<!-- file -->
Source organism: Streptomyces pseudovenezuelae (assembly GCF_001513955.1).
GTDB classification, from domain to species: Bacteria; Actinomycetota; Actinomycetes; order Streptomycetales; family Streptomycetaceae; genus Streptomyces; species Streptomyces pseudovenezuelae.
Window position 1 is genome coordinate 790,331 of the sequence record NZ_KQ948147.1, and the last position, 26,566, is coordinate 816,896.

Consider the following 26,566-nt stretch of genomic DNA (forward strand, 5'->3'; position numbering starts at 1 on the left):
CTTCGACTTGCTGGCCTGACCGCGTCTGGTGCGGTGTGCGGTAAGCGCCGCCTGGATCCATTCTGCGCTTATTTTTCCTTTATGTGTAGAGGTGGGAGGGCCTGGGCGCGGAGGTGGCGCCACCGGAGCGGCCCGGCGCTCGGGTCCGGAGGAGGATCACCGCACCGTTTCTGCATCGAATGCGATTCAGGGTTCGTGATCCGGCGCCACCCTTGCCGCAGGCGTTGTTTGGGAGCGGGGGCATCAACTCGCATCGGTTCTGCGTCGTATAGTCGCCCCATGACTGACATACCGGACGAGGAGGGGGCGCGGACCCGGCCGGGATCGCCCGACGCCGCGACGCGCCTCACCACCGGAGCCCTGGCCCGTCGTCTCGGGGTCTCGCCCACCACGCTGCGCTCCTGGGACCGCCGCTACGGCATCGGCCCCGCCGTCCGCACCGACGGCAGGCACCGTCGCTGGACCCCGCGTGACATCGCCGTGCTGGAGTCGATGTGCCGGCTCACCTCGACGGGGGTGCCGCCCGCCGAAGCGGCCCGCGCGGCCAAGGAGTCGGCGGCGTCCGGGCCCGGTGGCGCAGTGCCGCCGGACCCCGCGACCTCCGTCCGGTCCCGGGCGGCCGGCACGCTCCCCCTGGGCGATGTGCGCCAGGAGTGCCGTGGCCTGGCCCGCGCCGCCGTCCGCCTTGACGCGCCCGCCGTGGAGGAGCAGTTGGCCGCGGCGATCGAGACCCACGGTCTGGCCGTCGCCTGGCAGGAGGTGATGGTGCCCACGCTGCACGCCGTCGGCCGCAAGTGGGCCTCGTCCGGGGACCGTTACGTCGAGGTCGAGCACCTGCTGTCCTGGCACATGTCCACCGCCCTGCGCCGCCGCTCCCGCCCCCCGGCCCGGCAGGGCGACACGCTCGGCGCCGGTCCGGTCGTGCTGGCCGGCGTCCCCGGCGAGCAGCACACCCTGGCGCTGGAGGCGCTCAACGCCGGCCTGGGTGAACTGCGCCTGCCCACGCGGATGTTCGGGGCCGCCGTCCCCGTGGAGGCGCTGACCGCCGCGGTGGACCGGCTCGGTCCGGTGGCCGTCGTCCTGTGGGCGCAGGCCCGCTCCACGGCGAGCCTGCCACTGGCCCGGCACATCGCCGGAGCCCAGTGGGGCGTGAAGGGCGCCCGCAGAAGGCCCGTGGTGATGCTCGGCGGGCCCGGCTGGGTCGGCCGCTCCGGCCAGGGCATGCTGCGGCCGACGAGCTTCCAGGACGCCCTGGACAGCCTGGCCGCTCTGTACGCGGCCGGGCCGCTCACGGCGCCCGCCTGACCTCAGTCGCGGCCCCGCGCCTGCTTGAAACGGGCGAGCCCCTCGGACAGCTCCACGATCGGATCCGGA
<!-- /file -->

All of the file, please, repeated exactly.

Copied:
Source organism: Streptomyces pseudovenezuelae (assembly GCF_001513955.1).
GTDB classification, from domain to species: Bacteria; Actinomycetota; Actinomycetes; order Streptomycetales; family Streptomycetaceae; genus Streptomyces; species Streptomyces pseudovenezuelae.
Window position 1 is genome coordinate 790,331 of the sequence record NZ_KQ948147.1, and the last position, 26,566, is coordinate 816,896.

Consider the following 26,566-nt stretch of genomic DNA (forward strand, 5'->3'; position numbering starts at 1 on the left):
CTTCGACTTGCTGGCCTGACCGCGTCTGGTGCGGTGTGCGGTAAGCGCCGCCTGGATCCATTCTGCGCTTATTTTTCCTTTATGTGTAGAGGTGGGAGGGCCTGGGCGCGGAGGTGGCGCCACCGGAGCGGCCCGGCGCTCGGGTCCGGAGGAGGATCACCGCACCGTTTCTGCATCGAATGCGATTCAGGGTTCGTGATCCGGCGCCACCCTTGCCGCAGGCGTTGTTTGGGAGCGGGGGCATCAACTCGCATCGGTTCTGCGTCGTATAGTCGCCCCATGACTGACATACCGGACGAGGAGGGGGCGCGGACCCGGCCGGGATCGCCCGACGCCGCGACGCGCCTCACCACCGGAGCCCTGGCCCGTCGTCTCGGGGTCTCGCCCACCACGCTGCGCTCCTGGGACCGCCGCTACGGCATCGGCCCCGCCGTCCGCACCGACGGCAGGCACCGTCGCTGGACCCCGCGTGACATCGCCGTGCTGGAGTCGATGTGCCGGCTCACCTCGACGGGGGTGCCGCCCGCCGAAGCGGCCCGCGCGGCCAAGGAGTCGGCGGCGTCCGGGCCCGGTGGCGCAGTGCCGCCGGACCCCGCGACCTCCGTCCGGTCCCGGGCGGCCGGCACGCTCCCCCTGGGCGATGTGCGCCAGGAGTGCCGTGGCCTGGCCCGCGCCGCCGTCCGCCTTGACGCGCCCGCCGTGGAGGAGCAGTTGGCCGCGGCGATCGAGACCCACGGTCTGGCCGTCGCCTGGCAGGAGGTGATGGTGCCCACGCTGCACGCCGTCGGCCGCAAGTGGGCCTCGTCCGGGGACCGTTACGTCGAGGTCGAGCACCTGCTGTCCTGGCACATGTCCACCGCCCTGCGCCGCCGCTCCCGCCCCCCGGCCCGGCAGGGCGACACGCTCGGCGCCGGTCCGGTCGTGCTGGCCGGCGTCCCCGGCGAGCAGCACACCCTGGCGCTGGAGGCGCTCAACGCCGGCCTGGGTGAACTGCGCCTGCCCACGCGGATGTTCGGGGCCGCCGTCCCCGTGGAGGCGCTGACCGCCGCGGTGGACCGGCTCGGTCCGGTGGCCGTCGTCCTGTGGGCGCAGGCCCGCTCCACGGCGAGCCTGCCACTGGCCCGGCACATCGCCGGAGCCCAGTGGGGCGTGAAGGGCGCCCGCAGAAGGCCCGTGGTGATGCTCGGCGGGCCCGGCTGGGTCGGCCGCTCCGGCCAGGGCATGCTGCGGCCGACGAGCTTCCAGGACGCCCTGGACAGCCTGGCCGCTCTGTACGCGGCCGGGCCGCTCACGGCGCCCGCCTGACCTCAGTCGCGGCCCCGCGCCTGCTTGAAACGGGCGAGCCCCTCGGACAGCTCCACGATCGGATCCGGA